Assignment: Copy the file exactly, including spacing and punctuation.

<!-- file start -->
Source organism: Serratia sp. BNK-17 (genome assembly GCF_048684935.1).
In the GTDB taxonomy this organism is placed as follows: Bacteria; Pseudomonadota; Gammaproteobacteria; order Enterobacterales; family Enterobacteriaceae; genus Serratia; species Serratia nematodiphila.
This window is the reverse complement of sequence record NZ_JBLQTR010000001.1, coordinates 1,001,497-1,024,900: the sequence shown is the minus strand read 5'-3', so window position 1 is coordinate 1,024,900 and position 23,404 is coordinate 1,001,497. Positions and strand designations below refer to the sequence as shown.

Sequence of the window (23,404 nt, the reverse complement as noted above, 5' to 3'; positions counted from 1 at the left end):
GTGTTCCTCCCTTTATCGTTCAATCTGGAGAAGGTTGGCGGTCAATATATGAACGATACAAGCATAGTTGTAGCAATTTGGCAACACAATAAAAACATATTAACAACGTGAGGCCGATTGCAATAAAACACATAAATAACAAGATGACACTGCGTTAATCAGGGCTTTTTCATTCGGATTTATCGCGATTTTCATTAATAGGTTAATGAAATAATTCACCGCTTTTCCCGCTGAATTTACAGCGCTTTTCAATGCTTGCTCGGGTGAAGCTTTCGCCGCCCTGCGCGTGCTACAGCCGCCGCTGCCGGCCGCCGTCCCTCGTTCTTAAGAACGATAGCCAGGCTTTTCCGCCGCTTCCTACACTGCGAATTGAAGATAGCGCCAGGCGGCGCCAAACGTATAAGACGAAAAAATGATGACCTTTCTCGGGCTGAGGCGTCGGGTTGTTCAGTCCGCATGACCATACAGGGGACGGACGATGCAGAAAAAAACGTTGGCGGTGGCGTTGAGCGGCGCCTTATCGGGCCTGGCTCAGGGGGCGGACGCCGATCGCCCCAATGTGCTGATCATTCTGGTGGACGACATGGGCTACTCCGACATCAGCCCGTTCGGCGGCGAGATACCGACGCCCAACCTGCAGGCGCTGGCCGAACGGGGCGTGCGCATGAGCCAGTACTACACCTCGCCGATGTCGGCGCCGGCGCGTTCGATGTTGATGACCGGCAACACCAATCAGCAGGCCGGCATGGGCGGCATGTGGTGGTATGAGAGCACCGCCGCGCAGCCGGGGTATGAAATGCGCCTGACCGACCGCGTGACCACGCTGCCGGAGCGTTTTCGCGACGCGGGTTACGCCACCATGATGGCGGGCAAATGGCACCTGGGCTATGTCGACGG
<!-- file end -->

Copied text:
Source organism: Serratia sp. BNK-17 (genome assembly GCF_048684935.1).
In the GTDB taxonomy this organism is placed as follows: Bacteria; Pseudomonadota; Gammaproteobacteria; order Enterobacterales; family Enterobacteriaceae; genus Serratia; species Serratia nematodiphila.
This window is the reverse complement of sequence record NZ_JBLQTR010000001.1, coordinates 1,001,497-1,024,900: the sequence shown is the minus strand read 5'-3', so window position 1 is coordinate 1,024,900 and position 23,404 is coordinate 1,001,497. Positions and strand designations below refer to the sequence as shown.

Sequence of the window (23,404 nt, the reverse complement as noted above, 5' to 3'; positions counted from 1 at the left end):
GTGTTCCTCCCTTTATCGTTCAATCTGGAGAAGGTTGGCGGTCAATATATGAACGATACAAGCATAGTTGTAGCAATTTGGCAACACAATAAAAACATATTAACAACGTGAGGCCGATTGCAATAAAACACATAAATAACAAGATGACACTGCGTTAATCAGGGCTTTTTCATTCGGATTTATCGCGATTTTCATTAATAGGTTAATGAAATAATTCACCGCTTTTCCCGCTGAATTTACAGCGCTTTTCAATGCTTGCTCGGGTGAAGCTTTCGCCGCCCTGCGCGTGCTACAGCCGCCGCTGCCGGCCGCCGTCCCTCGTTCTTAAGAACGATAGCCAGGCTTTTCCGCCGCTTCCTACACTGCGAATTGAAGATAGCGCCAGGCGGCGCCAAACGTATAAGACGAAAAAATGATGACCTTTCTCGGGCTGAGGCGTCGGGTTGTTCAGTCCGCATGACCATACAGGGGACGGACGATGCAGAAAAAAACGTTGGCGGTGGCGTTGAGCGGCGCCTTATCGGGCCTGGCTCAGGGGGCGGACGCCGATCGCCCCAATGTGCTGATCATTCTGGTGGACGACATGGGCTACTCCGACATCAGCCCGTTCGGCGGCGAGATACCGACGCCCAACCTGCAGGCGCTGGCCGAACGGGGCGTGCGCATGAGCCAGTACTACACCTCGCCGATGTCGGCGCCGGCGCGTTCGATGTTGATGACCGGCAACACCAATCAGCAGGCCGGCATGGGCGGCATGTGGTGGTATGAGAGCACCGCCGCGCAGCCGGGGTATGAAATGCGCCTGACCGACCGCGTGACCACGCTGCCGGAGCGTTTTCGCGACGCGGGTTACGCCACCATGATGGCGGGCAAATGGCACCTGGGCTATGTCGACGG